"Here in the tropics, it's the shade not the stove that refreshes and brings people together," says Bruno Stagno about tropical architecture.
Guatemala ha estado construyendo su sombra a lo largo de los años. Nos encontramos con 3 ejemplos que proponen interesantes respuestas a este clima. Proyectos que materializan tanto grandes cubiertas con pendientes para dar sombra y evacuar el agua de lluvia con rapidez, como fachadas perforadas que permiten el ingreso de la brisa y la ventilación interior.
Text description provided by the architects. Plan B Guatemala was created in response to the disaster caused by the Volcán de Fuego eruption in June 2018. The ASIAPRODE Association initiated the project to construct 26 homes in order to cover the needs of the affected communities. In an open competition, DEOC Arquitectos came up with a proposal that meets the established requirements, the user’s profile, and the natural context.
The house promotes a rural lifestyle, in touch with the outdoors, where the families can share spaces with the rest of the community, extended family and domestic animals. This is one of the reasons for a design with an open façade aesthetic, which in turn provides a more versatile use of the space. It also allows for the local lifestyle and customs to prevail and be passed down through the next generations.
The construction makes use of long-lasting building materials easy to find and work with, like concrete blocks, bamboo and steel plate roofing. Concrete blocks were used expressly in different dispositions, creating a permeable lattice that protects the inner areas from the outside, allowing for natural ventilation throughout the spaces. Even though this is a replicable housing model, the pop of color inside the concrete block holes allows for a sober yet strong statement for the families to project their personalities, giving the community a stronger sense of belonging.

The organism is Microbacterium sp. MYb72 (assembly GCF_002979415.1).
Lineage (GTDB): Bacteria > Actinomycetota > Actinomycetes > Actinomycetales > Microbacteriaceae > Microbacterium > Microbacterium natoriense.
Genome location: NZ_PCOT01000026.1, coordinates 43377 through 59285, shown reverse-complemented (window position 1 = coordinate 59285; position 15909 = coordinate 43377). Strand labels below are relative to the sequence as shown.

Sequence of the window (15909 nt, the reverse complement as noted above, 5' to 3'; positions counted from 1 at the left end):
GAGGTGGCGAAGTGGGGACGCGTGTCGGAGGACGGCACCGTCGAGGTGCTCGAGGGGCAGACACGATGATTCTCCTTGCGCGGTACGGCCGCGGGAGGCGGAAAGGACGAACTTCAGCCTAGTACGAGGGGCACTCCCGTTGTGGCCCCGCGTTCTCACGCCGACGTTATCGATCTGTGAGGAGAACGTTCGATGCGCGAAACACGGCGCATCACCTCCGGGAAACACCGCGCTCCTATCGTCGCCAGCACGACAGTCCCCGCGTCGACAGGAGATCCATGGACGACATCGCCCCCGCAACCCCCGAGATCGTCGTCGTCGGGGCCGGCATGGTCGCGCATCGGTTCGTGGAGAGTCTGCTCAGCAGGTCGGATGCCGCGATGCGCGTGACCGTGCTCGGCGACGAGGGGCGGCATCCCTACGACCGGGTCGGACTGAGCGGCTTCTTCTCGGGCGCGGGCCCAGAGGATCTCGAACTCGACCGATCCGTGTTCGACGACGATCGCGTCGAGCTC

Text description provided by the architects. La Cabañita, or 'Little Cabin' seeks to integrate into the natural environment of a wooded area on the outskirts of Guatemala City by questioning the idea of the proportion of spaces and trying to erase the edges between interior and exterior in a particular way. The original project was built in 1985, and consisted of a small cabin that had a cantilevered platform of large proportions. The original cabin is built by a triangular metal frame whose joist structure allowed the platform to fly over the slopes of the mountain. The cabin had only a small social area, a kitchen, and in the upper part a small bedroom.
30 years after it was built, the owners requested an extension in order to obtain more formal spaces with proportions according to their contemporary lifestyle. The forest around the original cabin grew, and the vegetation occupied an important space around the whole project. The design strategy consisted in respecting the original cabin, since the sense of space, risk and permanence of its architectural configuration was valued. In view of the need for a social area and a single bedroom, two independent modules were generated on each side of the original cabin.